PA) - Denied strenuous activity as a child, Jim Hendrix more than
made up for lost time as an adult -- climbing the sides of mountains,
leaping out of planes, surfing the wild waves and cruising the asphalt
on two roaring wheels.
Hendrix was born with a defective heart… one that wasn’t
fixed by surgery until he turned 13. The Ocean City, New Jersey
native had “tetralogy of Fallot,” a condition consisting
of a number of different congenital defects within the heart.
“There was always a constant worry my heart would fail, due
to the limited amount of ways to help children born with congenital
heart defects back then,” said Hendrix. “I’m lucky
that I survived long enough for technology to catch up and help
And now it has, in many new ways, including the new Philadelphia
Adult Congenital Heart Center, which is open and available
to patients like Jim Hendrix. The center is the first of its kind
in the Mid-Atlantic region -- a joint venture between the University
of Pennsylvania Health System and The Children’s
Hospital of Philadelphia.
Gary Webb, MD is one of the world’s foremost
authorities on adult congenital heart disease and was recruited
here to lead the center. “Our center provides patients access
to real expertise in the area; it gives these patients what they
need,” Dr. Webb explained. “The center also has a multidisciplinary
team of experts for patients to meet their specific needs. And we
can provide patients with better information about their specific
problems… information that has been unavailable up to this
point. This will allow them to take greater charge of their own
health and live longer.”
“Thanks to advances in medical and surgical care, children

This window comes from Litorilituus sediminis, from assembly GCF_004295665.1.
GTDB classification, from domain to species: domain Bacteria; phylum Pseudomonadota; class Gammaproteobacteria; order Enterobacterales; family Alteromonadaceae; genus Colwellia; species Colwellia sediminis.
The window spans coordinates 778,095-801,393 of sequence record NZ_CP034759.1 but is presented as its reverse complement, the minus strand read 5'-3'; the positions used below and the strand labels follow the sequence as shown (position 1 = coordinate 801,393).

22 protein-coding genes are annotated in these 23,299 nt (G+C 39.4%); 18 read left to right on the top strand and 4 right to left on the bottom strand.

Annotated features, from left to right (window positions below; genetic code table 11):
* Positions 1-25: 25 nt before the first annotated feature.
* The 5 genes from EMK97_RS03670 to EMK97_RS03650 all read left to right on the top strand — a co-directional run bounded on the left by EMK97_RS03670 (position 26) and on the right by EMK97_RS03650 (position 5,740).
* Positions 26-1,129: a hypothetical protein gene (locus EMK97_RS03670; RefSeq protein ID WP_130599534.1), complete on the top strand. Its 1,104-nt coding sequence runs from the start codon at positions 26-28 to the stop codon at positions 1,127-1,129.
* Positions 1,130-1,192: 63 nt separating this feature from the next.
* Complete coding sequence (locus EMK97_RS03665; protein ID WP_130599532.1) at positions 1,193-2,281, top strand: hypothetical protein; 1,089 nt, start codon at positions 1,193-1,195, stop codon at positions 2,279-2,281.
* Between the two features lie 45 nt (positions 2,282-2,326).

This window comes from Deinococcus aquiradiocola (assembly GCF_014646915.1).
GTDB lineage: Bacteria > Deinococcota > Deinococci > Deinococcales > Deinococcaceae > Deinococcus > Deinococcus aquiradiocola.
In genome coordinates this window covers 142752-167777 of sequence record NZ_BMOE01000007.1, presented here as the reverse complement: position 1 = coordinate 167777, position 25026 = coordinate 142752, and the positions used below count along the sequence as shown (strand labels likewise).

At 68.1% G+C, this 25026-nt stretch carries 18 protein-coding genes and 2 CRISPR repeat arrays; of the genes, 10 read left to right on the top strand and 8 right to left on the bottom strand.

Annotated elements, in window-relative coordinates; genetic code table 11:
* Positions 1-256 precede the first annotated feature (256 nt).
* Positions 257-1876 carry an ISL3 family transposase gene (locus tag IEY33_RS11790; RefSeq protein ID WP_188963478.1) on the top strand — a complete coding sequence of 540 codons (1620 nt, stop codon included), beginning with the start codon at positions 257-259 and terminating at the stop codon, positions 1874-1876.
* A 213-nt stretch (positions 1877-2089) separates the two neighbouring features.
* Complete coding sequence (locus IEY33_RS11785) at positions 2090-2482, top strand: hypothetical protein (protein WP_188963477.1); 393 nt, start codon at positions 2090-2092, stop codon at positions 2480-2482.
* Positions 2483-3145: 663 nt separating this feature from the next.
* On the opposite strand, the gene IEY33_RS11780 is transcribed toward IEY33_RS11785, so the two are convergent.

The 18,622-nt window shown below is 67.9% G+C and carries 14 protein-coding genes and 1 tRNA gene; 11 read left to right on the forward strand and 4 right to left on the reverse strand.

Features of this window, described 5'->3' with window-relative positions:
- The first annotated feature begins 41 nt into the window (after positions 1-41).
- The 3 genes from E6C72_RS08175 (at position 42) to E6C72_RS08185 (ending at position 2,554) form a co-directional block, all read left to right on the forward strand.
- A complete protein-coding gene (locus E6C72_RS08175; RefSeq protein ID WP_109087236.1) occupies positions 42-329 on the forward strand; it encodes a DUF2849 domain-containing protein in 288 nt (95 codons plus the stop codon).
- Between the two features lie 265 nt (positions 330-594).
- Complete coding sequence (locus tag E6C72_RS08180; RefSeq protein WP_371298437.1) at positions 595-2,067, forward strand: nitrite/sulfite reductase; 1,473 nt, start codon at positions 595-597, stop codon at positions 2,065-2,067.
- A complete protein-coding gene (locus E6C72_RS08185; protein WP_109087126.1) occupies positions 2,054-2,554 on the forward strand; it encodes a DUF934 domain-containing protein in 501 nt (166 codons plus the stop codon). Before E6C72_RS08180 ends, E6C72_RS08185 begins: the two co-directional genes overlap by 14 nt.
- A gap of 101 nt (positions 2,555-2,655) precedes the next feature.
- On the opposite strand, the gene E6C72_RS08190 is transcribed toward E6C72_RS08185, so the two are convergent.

with congenital heart defects are now surviving into adulthood -
and thriving,” said Thomas L. Spray, MD,
chief, Division of Cardiothoracic Surgery in the Cardiac Center
at The Children's Hospital of Philadelphia. “As many as one
million adults in the United States are currently living with congenital
heart disease. These patients face unique challenges and require
highly specialized care to manage their medical and surgical needs."
Jim Hendrix has finally found specialized, multi-disciplinary care
at the new Philadelphia Adult Congenital Heart Center. And now that
the doors are open -- the push is on to inform other physicians
and patients about its existence.
Hendrix adds, “Finally, there’s a center that cares
and sees you through life for this.”
PENN Medicine is a $2.7 billion enterprise
dedicated to the related missions of medical education, biomedical
research, and high-quality patient care. PENN Medicine consists
of the University of Pennsylvania School of Medicine (founded in
1765 as the nation's first medical school) and the University of
Pennsylvania Health System.
Penn’s School of Medicine is ranked #2 in the nation
for receipt of NIH research funds; and ranked #4 in the nation in
U.S. News & World Report’s most recent ranking of top
research-oriented medical schools. Supporting 1,400 fulltime faculty
and 700 students, the School of Medicine is recognized worldwide
for its superior education and training of the next generation of
physician-scientists and leaders of academic medicine.
The University of Pennsylvania Health System includes: its
flagship hospital, the Hospital of the University of Pennsylvania,
consistently rated one of the nation’s “Honor Roll”
hospitals by U.S. News & World Report; Pennsylvania Hospital,
the nation's first hospital; Penn Presbyterian Medical Center; a
faculty practice plan; a primary-care provider network; two multispecialty
satellite facilities; and home health care and hospice.